1. The structure of Poppies, at first glance, is laid out in neat stanzas, so this makes you think that there is no incoherence in the poem. However, when you look deeply into it, you see that there are lots of caesuras and enjambments, and this makes the reader understand that though Weir seems to be holding herself together, outwardly, she is falling apart inside, as her thoughts ramble and obsess over the thought of her son. The line 'Three days before Armistice Sunday' shows that perhaps, her son was lost quite a while ago, hence people expect her to be holding herself together, but she can't show them that she is still grieving even after all this time.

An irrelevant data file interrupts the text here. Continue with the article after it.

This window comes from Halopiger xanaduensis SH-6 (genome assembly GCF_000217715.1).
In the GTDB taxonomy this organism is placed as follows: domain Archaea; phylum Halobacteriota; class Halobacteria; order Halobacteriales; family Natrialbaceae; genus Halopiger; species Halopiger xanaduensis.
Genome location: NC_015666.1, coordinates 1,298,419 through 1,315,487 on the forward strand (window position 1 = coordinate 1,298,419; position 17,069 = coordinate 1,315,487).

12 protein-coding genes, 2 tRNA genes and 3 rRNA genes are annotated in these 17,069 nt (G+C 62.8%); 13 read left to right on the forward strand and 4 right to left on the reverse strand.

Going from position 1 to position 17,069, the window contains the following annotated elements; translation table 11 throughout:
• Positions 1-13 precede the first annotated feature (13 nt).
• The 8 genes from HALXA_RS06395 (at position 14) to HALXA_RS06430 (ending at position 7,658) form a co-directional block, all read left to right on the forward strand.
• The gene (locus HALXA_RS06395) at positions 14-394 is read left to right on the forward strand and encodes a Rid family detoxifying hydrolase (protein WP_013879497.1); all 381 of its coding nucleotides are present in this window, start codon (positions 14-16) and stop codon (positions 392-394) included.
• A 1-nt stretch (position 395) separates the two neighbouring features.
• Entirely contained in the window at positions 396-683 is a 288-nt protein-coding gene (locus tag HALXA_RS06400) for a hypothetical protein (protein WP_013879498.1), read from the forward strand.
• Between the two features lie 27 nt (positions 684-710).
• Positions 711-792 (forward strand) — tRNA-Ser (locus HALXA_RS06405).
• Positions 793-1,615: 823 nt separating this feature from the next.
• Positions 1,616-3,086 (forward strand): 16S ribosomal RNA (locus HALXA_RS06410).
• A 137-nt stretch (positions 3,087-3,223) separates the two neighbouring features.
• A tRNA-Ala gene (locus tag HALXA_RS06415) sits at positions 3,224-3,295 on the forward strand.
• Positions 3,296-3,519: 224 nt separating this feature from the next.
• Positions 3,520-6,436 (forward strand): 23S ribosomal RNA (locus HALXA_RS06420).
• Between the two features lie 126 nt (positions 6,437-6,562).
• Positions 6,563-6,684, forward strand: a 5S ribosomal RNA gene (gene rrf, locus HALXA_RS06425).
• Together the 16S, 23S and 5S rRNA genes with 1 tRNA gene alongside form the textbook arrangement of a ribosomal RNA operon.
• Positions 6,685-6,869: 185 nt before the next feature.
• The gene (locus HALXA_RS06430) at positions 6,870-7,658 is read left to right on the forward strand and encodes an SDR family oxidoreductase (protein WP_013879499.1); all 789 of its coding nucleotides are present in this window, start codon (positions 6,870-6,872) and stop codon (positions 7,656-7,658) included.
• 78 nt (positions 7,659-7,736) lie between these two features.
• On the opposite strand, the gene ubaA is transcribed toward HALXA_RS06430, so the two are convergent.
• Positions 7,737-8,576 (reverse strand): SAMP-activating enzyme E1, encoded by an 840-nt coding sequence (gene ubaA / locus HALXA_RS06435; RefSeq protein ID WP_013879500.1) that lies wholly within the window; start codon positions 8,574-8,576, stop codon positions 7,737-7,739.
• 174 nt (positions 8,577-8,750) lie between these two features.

However, in TYP, Minhinnick doesn't adopt the same personal narration as Weir, and focuses on using the characters in the poem to invoke the same feelings of sympathy and understanding in his readers. The idea of a 'muezzin's eyes wild with despair' proves to the readers that the muezzin is facing a difficult time in his life, as his home, his comforts and his bond with God have been tainted by the war. This shows the reader that the Palestinians are facing a struggle in their lives and Minhinnick, a mere passerby recounts their life experiences to allow the reader to understand the true hardships that these people face in their lives.2. Secondly, the choice of words in Poppies such as 'blockade', 'crimped', 'disrupted' and 'spasms' have violent connotations of death and destruction. Even the Poppy itself, despite being a symbol of remembrance, can also be viewed as a wound, with the bullet entry at the center. These destructive images throughout the poem form the idea of a violent death of her son. However, as this is not a certainty, Weir does not know for sure, and hence, her lack of closure leads to the desperation and frustration for her son. This lack of a peaceful death reflects on the mother's constant obsessing, showing that the son's death has created a torpedo of emotions in Weir's life, making it more difficult for her to move on. This ultimately prolongs her period of suffering.In TYP, Minhinnick uses words with similar connotations of violence and destruction, such as 'poison (gas)', 'barbarian', 'despair' and 'blood' to highlight the difficulties that the different people of the land are facing. These words are each used to describe a different aspect of the poem, hence showing that people across Palestine are facing difficult times, due to the war. The idea of a 'barbarian sun' makes the reader think that even nature is against the people of the land, and that there is no hope for them. This further enforces the idea that hardships have become an everyday part of their lives.3. Lastly, both poems have the idea of hope in their penultimate stanzas, only for it to be taken away later on in the poem. For example, in Poppies, Weir says 'I went to your bedroom...released a songbird from its cage'. This line, specifically the songbird representing the son, shows that Weir wants to let go of the past and the pain that his death has caused her. It shows that she is ready to move on and finally end the vicious circle of desperation, obsession and frustration over her son's passing. However this hope is taken away, when she says 'without a winter coat..gloves', showing that despite being ready to "let go", when it comes to visiting the war memorial plaque, nothing matters more than tracing the inscriptions on the memorial, not even dressing up properly. Again, this leads to Weir's everlasting desperation over her son's death, showing that she will never truly be free of grieving for his loss.This is repeated in TYP, as in the penultimate stanza, Minhinnick says 'a beggar child..blessed it [the missile] with a smile'. This is quite an odd image, as children represent progress and advancement whereas missiles represent destruction and conflict. This contrast makes the reader question why a child would be smiling at a missile in the first place- is he happy because it's not being aimed at him and the people he loves? Therefore, this line enforces the idea of hope, that maybe the children will be allowed to grow up, experience normal things and be with their parents. However, again, this hope is snatched away in the following stanza, with the line, 'the fruit fell into his arms'. The fruit, representing growth and progress, in Palestine, 'falling' into the child's arms shows that the last hope for rebirth in the country is gone, as it has been overruled by the people's inherent instinct of survival - to eat, to drink and to sleep, and therefore, the hardships in their lives will never cease.